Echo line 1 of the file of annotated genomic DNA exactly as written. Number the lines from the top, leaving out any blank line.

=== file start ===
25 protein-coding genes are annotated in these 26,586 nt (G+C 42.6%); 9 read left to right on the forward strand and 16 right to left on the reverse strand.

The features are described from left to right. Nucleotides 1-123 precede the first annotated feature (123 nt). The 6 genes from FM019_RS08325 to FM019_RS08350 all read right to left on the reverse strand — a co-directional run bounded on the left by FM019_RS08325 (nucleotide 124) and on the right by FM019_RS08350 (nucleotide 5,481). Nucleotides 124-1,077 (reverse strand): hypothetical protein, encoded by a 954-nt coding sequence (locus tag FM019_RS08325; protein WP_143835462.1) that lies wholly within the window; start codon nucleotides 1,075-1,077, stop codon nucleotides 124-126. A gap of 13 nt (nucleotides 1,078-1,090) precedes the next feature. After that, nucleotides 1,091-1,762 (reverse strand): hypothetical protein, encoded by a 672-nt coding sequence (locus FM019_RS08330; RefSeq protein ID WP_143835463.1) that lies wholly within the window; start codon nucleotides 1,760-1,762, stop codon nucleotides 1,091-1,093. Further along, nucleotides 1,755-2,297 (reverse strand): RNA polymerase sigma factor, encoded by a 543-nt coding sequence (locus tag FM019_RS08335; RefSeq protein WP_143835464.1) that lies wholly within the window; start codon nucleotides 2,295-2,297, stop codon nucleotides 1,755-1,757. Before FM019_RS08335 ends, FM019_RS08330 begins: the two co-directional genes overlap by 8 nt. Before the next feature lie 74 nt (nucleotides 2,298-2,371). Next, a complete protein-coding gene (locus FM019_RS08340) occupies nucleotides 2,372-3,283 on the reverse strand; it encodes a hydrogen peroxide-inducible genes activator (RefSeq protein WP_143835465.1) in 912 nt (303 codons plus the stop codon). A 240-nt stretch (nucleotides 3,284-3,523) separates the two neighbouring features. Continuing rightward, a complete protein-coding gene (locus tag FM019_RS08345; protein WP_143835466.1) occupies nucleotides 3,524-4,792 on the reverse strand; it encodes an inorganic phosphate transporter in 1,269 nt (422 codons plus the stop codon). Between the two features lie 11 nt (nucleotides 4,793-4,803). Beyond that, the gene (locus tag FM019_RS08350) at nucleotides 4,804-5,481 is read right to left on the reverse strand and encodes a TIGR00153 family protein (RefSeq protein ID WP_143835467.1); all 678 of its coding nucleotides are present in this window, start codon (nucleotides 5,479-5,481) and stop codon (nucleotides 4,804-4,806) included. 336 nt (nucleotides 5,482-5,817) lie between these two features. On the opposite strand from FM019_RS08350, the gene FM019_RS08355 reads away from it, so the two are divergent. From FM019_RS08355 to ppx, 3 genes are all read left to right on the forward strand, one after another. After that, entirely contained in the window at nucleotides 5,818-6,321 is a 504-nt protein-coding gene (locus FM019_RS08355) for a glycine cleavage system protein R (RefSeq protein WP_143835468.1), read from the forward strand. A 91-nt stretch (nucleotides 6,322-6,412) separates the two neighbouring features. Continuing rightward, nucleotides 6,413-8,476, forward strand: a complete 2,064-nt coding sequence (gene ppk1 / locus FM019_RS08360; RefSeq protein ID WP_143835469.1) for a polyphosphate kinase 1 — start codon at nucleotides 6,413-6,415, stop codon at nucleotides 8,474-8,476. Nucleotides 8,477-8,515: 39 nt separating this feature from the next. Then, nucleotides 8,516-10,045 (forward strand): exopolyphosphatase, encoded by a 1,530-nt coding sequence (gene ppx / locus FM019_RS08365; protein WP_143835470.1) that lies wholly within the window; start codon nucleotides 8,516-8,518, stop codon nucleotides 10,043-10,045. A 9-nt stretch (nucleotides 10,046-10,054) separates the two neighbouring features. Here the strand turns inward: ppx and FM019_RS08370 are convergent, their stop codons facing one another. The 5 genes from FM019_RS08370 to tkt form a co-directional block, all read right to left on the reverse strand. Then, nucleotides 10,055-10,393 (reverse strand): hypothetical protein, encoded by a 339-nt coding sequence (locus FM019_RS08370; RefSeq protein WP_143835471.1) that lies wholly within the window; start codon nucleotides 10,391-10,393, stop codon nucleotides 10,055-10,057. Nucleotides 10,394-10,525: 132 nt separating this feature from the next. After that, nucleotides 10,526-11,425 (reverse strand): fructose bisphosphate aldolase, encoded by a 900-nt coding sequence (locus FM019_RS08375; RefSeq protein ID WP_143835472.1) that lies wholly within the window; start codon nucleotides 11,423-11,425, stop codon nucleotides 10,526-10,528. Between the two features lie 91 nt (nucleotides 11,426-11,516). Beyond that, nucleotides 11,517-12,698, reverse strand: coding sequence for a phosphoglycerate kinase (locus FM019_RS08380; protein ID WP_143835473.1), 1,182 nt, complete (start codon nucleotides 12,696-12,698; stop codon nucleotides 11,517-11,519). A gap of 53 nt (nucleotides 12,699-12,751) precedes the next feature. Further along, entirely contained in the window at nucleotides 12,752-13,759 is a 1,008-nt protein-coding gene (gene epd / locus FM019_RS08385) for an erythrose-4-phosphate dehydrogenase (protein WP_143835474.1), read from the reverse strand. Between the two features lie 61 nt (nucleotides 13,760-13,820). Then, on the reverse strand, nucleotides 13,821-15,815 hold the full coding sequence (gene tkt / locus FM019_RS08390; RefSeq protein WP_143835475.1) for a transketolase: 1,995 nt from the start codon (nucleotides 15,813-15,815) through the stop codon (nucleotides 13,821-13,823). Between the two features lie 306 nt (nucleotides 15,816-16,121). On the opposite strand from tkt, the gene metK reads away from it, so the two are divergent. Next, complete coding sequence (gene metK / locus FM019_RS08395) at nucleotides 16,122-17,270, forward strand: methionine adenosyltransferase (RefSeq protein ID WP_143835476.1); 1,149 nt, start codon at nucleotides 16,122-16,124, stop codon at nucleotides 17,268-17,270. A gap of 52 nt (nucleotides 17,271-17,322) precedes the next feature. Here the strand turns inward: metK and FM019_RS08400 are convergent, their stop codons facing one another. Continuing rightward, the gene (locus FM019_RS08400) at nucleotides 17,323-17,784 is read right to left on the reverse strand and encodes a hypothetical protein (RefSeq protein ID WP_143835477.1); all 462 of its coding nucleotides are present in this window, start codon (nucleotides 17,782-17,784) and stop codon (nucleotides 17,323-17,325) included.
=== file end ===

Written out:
25 protein-coding genes are annotated in these 26,586 nt (G+C 42.6%); 9 read left to right on the forward strand and 16 right to left on the reverse strand.